obtaind before a passport could be granted to him. Thus the matter stands in all its particulars, a view of which I thought it proper you should be acquainted with. I wish Mr Temple had turned his attention first to Boston. It is probable he will now do it, and that you will receive a letter from him.
I am with the greatest sincerity,
Your affectionate friend, and humble servant,
1 Cf. Vol. i., page 316.
[Ms., Samuel Adams Papers, Lenox Library; the text is in W. V. Wells, Life of Samuel Adams, vol. iii., p. 53.]
Philadelphia Sept 8th 1778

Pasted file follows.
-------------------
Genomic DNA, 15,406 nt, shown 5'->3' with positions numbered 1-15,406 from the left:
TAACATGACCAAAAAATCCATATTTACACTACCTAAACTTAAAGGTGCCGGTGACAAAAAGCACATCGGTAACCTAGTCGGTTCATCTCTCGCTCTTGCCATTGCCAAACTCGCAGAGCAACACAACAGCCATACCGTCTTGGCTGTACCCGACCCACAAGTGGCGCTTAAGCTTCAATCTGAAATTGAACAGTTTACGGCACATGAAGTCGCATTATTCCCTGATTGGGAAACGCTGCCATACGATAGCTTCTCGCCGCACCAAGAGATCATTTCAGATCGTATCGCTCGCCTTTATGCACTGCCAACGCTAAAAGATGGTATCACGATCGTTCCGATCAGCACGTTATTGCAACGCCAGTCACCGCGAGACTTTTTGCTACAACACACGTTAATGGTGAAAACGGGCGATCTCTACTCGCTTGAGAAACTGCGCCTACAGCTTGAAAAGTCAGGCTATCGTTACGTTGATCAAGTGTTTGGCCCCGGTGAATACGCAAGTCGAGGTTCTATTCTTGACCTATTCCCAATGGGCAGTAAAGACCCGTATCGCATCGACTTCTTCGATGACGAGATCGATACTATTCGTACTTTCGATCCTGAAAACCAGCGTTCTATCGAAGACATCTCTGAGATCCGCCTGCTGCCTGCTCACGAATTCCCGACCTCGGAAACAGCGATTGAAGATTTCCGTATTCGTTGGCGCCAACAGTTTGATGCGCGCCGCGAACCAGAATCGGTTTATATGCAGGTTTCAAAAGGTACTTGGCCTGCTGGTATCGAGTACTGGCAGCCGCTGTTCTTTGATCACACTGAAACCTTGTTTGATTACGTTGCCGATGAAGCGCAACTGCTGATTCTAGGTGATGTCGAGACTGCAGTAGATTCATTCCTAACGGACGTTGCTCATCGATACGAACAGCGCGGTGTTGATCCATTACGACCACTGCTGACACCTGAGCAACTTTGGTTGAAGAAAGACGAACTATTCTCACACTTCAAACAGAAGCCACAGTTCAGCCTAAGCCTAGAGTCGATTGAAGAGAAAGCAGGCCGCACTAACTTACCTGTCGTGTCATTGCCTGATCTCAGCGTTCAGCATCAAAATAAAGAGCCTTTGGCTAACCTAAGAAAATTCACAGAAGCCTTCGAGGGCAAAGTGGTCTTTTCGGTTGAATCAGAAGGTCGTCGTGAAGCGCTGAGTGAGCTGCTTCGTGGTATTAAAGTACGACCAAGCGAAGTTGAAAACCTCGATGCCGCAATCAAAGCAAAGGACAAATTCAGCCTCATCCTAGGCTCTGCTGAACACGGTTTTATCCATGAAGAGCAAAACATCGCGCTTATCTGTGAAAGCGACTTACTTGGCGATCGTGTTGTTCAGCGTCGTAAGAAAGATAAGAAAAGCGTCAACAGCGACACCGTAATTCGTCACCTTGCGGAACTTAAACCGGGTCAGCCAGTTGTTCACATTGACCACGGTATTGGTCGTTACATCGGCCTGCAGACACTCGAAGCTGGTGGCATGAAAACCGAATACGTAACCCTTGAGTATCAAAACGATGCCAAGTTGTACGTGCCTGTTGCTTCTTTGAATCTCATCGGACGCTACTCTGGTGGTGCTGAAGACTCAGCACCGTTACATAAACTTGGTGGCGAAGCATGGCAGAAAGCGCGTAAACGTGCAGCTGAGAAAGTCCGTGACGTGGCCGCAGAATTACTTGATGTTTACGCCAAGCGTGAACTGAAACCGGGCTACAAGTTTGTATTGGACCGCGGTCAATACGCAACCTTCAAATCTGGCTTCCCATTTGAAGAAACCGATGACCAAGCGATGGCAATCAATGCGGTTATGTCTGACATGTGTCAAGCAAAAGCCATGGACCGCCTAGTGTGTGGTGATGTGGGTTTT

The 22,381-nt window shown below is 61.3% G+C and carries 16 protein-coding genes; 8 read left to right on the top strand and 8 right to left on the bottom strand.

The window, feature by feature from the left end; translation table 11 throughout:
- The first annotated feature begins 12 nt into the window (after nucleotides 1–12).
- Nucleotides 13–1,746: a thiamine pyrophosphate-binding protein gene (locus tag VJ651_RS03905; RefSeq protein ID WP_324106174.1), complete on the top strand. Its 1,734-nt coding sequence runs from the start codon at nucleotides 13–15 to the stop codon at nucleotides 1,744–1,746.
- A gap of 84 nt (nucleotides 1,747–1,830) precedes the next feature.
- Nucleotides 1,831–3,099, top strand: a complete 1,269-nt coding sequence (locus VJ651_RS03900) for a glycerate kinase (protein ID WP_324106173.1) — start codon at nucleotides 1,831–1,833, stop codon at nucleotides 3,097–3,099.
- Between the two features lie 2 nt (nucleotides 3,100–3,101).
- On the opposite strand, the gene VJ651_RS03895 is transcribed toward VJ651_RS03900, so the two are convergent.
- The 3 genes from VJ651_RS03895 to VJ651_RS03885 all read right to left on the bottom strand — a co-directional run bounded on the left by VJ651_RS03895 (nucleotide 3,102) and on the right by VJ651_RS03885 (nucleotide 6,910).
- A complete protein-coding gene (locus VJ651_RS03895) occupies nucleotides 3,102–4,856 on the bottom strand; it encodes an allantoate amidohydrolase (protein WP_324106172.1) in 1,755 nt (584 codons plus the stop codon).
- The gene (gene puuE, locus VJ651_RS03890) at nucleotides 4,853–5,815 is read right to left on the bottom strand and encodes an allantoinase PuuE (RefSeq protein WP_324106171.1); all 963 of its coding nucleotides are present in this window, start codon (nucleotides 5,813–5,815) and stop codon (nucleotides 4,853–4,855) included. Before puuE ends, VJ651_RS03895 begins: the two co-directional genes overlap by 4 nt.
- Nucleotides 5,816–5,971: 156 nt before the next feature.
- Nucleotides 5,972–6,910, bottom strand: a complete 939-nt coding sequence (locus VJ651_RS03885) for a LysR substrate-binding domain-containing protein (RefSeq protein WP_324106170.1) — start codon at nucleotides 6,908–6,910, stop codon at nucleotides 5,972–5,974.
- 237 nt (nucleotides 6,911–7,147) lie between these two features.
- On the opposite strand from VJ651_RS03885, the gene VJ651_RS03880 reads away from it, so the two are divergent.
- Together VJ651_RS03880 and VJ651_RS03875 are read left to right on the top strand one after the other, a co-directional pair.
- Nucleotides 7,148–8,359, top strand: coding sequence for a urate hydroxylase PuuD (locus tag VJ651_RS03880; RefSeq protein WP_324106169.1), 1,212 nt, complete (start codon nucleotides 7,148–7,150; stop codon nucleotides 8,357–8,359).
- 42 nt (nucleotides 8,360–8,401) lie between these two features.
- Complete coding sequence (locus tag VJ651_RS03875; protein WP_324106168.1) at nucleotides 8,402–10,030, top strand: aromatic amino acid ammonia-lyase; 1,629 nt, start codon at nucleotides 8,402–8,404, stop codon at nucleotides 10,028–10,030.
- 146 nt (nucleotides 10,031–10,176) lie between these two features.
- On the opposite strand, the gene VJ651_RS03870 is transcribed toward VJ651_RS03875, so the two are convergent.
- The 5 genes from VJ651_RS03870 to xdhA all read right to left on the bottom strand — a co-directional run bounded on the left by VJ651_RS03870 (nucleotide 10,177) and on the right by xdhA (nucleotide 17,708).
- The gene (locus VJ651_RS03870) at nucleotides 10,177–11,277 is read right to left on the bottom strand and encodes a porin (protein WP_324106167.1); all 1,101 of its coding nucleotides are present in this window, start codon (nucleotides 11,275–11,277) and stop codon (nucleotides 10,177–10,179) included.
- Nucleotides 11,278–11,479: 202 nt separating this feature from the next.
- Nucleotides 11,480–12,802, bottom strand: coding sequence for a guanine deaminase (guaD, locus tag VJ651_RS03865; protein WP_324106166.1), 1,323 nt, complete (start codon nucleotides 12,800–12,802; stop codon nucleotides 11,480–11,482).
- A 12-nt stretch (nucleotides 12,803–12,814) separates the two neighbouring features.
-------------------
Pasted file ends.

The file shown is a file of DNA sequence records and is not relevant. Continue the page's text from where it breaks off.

Your very dutiful and obliging Letter of the 28th of August came to my Hand yesterday and brought me the afflicting News of your Mothers Illness. When you tell me “the Doctor thinks she is on the mending Hand,” and “he hopes she will be cleverly in a Day or two,” I am apt to conclude her Disorder had not much abated when you wrote. I know “she is exceedingly 10th to give me the least Pain,” and therefore I suspect she has dictated to you to make the best of it to me. “She begs of me not to make myself very anxious for her.” This is a Request which it is impossible for me to comply with. I shall be very uneasy till I hear again from you. I pray God she may recover her Health and long continue a rich Blessing to you and me. I am satisfied “you do all that lies in your Power for so excellent a Mother.” You are under great Obligations to her, and I am sure you are of a grateful Disposition. I hope her Life will be spared and that you will have the Opportunity of presenting to her my warmest Respects. I rejoyce to hear that your late Disorder was so gentle and that you have got over it. I commend you my dear, to the Care and Protection of the Almighty. That He may reward your filial Piety is the ardent Prayer of